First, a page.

National IPR Policy: Geographical Indications Related Objectives

India approved its first ever Intellectual Property Rights (IPR) policy on 13th May 2016 with a vision to stimulate creativity and innovation and to promote advancement in science and technology, art and culture, traditional knowledge and biodiversity resources.
The policy lays out seven broad objectives and they are as follows:
Awareness: outreach and promotion;
Generation of IPRs;
Legal and legislative framework;
Administration and management;
Commercialization of IPR;
Enforcement and adjudication; and
Human capital development.
This article considers various provisions relating to Geographical Indications under the new IPR Policy. The policy identifies GIs as an area of strength and optimism for India.
The following positive considerations are provided with respect to Geographical Indications (GIs):
The IPR Policy takes a systematic approach to achieve its objectives. The policy in furtherance of its objectives, explores various means to create awareness about IPR and specifically, with respect to Geographical Indications. It aims at creating public awareness relating to Geographical Indications by reaching out to IP generators and holders, more specifically in the rural and remote areas, with an aim to target small businesses, farmers/ plant variety users, holders of traditional knowledge, traditional cultural expressions and folklore, designers and artisans. It aims to shift how knowledge is being viewed and valued. The Policy also makes an effort to transform knowledge into IP assets by exhorting monetization of knowledge which has never been the norm in India.
The IPR Policy seeks to stimulate generation of IPRs by laying emphasis on encouragement of registration of Geographical Indications (GIs) through support institutions. The Policy also seeks to assist GI producers to define and maintain acceptable quality standards, and provide better marketability.

  • The Office of the Controller General of Patents Designs and Trademarks, that has gone through various upgrades in the recent past, under the new Policy will see more of such advancements through the following measures:
  • Fixing and adhering to timelines for grant of registrations and disposal of opposition matters;
  • Adopting  best practices with respect to filing and docketing of documents, maintenance of records and digitizing the same including document workflow and tracking systems;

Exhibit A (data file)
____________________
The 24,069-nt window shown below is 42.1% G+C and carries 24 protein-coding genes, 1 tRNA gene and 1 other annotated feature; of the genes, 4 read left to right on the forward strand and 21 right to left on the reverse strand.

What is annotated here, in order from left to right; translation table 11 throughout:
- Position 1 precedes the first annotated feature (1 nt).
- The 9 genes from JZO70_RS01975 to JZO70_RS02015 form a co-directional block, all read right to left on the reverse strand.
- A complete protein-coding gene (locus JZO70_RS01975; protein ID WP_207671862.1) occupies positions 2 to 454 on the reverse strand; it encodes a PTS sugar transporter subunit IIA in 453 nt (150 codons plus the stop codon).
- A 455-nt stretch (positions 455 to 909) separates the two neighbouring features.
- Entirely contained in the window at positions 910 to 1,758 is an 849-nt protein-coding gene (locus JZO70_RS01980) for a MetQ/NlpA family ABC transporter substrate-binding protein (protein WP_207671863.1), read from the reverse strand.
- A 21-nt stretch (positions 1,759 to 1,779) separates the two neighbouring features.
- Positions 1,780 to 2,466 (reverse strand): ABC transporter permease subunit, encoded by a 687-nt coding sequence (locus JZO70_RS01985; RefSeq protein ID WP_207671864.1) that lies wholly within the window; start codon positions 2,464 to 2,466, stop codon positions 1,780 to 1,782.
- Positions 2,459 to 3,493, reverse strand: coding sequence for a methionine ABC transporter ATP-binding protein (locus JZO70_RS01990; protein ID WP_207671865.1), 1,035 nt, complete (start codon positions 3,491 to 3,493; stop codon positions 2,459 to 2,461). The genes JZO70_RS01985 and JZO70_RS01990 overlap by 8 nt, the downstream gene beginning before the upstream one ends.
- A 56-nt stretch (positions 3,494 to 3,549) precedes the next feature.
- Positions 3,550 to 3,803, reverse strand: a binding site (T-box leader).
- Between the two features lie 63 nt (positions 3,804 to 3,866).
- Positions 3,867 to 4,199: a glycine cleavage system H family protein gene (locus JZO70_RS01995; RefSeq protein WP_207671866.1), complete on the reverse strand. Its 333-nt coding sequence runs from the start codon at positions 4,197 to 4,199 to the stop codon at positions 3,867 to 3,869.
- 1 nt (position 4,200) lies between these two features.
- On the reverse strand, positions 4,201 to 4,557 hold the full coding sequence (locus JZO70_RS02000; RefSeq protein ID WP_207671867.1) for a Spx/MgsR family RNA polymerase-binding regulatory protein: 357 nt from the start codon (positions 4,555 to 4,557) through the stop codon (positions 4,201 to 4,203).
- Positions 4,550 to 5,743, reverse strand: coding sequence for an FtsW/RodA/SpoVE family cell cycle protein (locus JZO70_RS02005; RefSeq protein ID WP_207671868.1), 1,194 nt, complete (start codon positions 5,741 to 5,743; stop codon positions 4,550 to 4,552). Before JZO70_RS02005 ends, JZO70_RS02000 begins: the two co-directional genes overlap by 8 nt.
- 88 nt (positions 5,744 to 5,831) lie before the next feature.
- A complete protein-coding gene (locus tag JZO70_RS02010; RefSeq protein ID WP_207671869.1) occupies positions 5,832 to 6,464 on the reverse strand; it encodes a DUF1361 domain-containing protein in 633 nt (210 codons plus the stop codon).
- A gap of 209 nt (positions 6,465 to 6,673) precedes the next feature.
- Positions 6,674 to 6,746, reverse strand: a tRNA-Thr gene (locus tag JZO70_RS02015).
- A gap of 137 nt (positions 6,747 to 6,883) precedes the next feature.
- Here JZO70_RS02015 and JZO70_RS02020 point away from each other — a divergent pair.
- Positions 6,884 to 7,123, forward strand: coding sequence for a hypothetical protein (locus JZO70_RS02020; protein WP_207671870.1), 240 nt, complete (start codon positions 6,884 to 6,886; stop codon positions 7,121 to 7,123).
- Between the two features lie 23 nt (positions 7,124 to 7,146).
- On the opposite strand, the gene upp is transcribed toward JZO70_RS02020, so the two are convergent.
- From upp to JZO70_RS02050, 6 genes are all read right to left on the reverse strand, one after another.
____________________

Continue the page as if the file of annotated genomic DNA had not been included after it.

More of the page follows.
• Creating  a service-oriented culture to make the IP office user friendly;
  • Ensuring that public records in the IP office are easily available and accessible both online and offline;
    Conducting periodic audits of processes being adopted in IP administration for efficient grant and management of IP rights;
  • Providing continuous training to staff of the IP Office to update them regarding developments in procedures (especially search and examination),substantive laws and technologies, with the Rajiv Gandhi National Institute of Intellectual Property Management, Nagpur (RGNIIPM);
  • Removing disparities, if any, among different branches of the trademark registries and adopting  standardized procedures in examination/grant of applications including maintenance of rights;

Examining joining Centralized Access for Search and Examination (CASE) and WIPO Digital Access Services (DAS);
Conducting trademark agent examinations at regular intervals, arranging training programs and involving them in capacity building activities.In furtherance to its objective of commercialization of IPRs, the Policy with respect to GIs provides for identification of opportunities for marketing Indian IPR-based products, especially GIs, and services to a global audience.
The Policy also seeks to encourage enterprises to create brand equity from their IP rights, such as GIs.
These are the few specific GIs related provisions excluding the common policies and strategies provided in the new IPR Policy for development and advancement of IP system in India.
Authored by  Bhuvana S. Babu